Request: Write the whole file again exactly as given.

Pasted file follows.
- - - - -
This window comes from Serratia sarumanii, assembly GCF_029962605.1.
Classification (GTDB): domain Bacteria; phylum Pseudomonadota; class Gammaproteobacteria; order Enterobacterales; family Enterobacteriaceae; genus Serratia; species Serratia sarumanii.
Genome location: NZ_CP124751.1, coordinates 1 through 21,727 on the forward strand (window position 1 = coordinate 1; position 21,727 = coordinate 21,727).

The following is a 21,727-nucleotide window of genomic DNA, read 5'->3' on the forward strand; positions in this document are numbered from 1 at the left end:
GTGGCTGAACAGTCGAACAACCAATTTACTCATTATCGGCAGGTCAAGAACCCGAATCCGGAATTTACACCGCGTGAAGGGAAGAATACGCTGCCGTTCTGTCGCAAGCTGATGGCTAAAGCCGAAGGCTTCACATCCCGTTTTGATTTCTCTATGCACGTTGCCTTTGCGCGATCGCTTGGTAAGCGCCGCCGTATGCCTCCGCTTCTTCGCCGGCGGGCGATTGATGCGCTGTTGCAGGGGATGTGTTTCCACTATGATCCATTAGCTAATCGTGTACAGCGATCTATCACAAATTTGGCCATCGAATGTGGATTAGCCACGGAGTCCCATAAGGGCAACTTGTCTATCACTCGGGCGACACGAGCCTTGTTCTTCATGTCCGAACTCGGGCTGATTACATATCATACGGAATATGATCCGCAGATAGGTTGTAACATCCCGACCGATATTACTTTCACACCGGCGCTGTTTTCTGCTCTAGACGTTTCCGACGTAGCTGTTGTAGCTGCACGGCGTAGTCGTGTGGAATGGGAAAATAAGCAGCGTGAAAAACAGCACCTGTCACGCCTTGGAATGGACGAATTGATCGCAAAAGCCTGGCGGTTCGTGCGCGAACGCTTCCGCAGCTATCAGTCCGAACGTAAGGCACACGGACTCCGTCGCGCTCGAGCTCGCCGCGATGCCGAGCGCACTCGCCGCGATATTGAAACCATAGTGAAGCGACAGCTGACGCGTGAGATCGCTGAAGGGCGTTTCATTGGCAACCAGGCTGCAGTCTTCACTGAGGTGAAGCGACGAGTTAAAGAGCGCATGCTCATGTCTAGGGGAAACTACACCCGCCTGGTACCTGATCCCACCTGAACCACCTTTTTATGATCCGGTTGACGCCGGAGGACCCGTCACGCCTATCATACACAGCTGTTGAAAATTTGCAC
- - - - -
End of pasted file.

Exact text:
This window comes from Serratia sarumanii, assembly GCF_029962605.1.
Classification (GTDB): domain Bacteria; phylum Pseudomonadota; class Gammaproteobacteria; order Enterobacterales; family Enterobacteriaceae; genus Serratia; species Serratia sarumanii.
Genome location: NZ_CP124751.1, coordinates 1 through 21,727 on the forward strand (window position 1 = coordinate 1; position 21,727 = coordinate 21,727).

The following is a 21,727-nucleotide window of genomic DNA, read 5'->3' on the forward strand; positions in this document are numbered from 1 at the left end:
GTGGCTGAACAGTCGAACAACCAATTTACTCATTATCGGCAGGTCAAGAACCCGAATCCGGAATTTACACCGCGTGAAGGGAAGAATACGCTGCCGTTCTGTCGCAAGCTGATGGCTAAAGCCGAAGGCTTCACATCCCGTTTTGATTTCTCTATGCACGTTGCCTTTGCGCGATCGCTTGGTAAGCGCCGCCGTATGCCTCCGCTTCTTCGCCGGCGGGCGATTGATGCGCTGTTGCAGGGGATGTGTTTCCACTATGATCCATTAGCTAATCGTGTACAGCGATCTATCACAAATTTGGCCATCGAATGTGGATTAGCCACGGAGTCCCATAAGGGCAACTTGTCTATCACTCGGGCGACACGAGCCTTGTTCTTCATGTCCGAACTCGGGCTGATTACATATCATACGGAATATGATCCGCAGATAGGTTGTAACATCCCGACCGATATTACTTTCACACCGGCGCTGTTTTCTGCTCTAGACGTTTCCGACGTAGCTGTTGTAGCTGCACGGCGTAGTCGTGTGGAATGGGAAAATAAGCAGCGTGAAAAACAGCACCTGTCACGCCTTGGAATGGACGAATTGATCGCAAAAGCCTGGCGGTTCGTGCGCGAACGCTTCCGCAGCTATCAGTCCGAACGTAAGGCACACGGACTCCGTCGCGCTCGAGCTCGCCGCGATGCCGAGCGCACTCGCCGCGATATTGAAACCATAGTGAAGCGACAGCTGACGCGTGAGATCGCTGAAGGGCGTTTCATTGGCAACCAGGCTGCAGTCTTCACTGAGGTGAAGCGACGAGTTAAAGAGCGCATGCTCATGTCTAGGGGAAACTACACCCGCCTGGTACCTGATCCCACCTGAACCACCTTTTTATGATCCGGTTGACGCCGGAGGACCCGTCACGCCTATCATACACAGCTGTTGAAAATTTGCAC